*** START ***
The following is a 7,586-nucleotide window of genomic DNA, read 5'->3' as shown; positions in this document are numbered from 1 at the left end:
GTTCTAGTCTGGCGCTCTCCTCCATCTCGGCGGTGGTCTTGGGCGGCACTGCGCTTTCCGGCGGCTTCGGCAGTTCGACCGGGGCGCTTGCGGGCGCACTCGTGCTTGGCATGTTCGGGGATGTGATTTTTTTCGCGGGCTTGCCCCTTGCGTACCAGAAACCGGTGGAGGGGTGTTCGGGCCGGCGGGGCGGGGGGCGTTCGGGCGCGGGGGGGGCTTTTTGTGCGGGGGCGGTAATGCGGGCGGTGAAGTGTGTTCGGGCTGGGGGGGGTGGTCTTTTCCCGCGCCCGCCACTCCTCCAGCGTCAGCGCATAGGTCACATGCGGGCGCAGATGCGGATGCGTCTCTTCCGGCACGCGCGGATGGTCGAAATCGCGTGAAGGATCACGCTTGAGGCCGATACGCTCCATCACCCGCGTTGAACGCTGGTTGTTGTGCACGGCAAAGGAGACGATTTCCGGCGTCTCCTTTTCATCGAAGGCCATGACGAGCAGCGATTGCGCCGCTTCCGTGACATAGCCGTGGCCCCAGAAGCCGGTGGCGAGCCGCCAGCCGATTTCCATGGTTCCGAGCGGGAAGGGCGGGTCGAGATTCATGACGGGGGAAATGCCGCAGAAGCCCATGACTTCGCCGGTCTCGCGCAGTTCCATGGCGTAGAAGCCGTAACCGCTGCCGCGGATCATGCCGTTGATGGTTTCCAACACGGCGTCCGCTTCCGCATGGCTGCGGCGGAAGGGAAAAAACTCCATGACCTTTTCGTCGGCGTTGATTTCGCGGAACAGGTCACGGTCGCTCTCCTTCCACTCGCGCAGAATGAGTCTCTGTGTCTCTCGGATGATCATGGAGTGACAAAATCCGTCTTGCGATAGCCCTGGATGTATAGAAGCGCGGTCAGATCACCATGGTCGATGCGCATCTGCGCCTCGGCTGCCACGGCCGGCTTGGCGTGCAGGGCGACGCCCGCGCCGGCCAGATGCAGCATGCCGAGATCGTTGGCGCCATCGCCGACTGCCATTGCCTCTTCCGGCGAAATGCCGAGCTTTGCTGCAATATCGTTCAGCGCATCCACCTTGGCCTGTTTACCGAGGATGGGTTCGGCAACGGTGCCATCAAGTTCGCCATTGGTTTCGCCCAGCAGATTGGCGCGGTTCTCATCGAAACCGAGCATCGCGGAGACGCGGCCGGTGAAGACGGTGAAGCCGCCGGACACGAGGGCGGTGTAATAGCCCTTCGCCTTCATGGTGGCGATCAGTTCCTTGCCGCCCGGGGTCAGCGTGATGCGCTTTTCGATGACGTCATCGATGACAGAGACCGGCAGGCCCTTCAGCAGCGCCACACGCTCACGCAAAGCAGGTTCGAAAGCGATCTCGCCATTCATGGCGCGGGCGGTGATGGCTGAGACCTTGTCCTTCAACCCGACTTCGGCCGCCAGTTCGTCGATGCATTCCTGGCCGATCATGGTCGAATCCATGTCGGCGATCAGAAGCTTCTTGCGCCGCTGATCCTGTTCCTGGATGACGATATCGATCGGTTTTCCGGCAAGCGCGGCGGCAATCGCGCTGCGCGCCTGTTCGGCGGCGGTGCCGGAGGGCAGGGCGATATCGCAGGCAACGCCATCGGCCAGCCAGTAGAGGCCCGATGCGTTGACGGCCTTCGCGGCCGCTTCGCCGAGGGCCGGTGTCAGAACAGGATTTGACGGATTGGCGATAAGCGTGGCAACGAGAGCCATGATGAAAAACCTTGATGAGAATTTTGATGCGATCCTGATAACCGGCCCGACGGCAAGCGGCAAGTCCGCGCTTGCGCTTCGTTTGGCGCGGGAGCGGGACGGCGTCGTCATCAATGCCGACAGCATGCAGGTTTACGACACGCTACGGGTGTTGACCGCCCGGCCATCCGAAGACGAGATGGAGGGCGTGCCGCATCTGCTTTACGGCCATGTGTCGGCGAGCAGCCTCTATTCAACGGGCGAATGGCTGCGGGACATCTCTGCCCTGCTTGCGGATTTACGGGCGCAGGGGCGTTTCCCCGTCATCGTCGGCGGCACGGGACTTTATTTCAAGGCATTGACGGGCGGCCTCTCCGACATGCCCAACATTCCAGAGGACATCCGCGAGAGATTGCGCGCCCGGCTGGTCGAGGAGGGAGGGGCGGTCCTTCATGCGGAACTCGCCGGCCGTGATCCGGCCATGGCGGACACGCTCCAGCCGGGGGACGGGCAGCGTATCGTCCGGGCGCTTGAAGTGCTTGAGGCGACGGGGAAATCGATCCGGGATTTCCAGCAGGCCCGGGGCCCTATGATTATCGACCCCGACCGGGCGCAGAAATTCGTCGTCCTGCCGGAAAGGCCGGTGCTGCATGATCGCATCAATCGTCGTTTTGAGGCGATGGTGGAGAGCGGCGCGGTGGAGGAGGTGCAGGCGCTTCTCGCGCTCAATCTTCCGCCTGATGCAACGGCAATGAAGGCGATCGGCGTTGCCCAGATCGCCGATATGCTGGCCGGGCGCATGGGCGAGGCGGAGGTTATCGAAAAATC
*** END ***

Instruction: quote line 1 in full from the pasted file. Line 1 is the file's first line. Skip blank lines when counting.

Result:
The following is a 7,586-nucleotide window of genomic DNA, read 5'->3' as shown; positions in this document are numbered from 1 at the left end: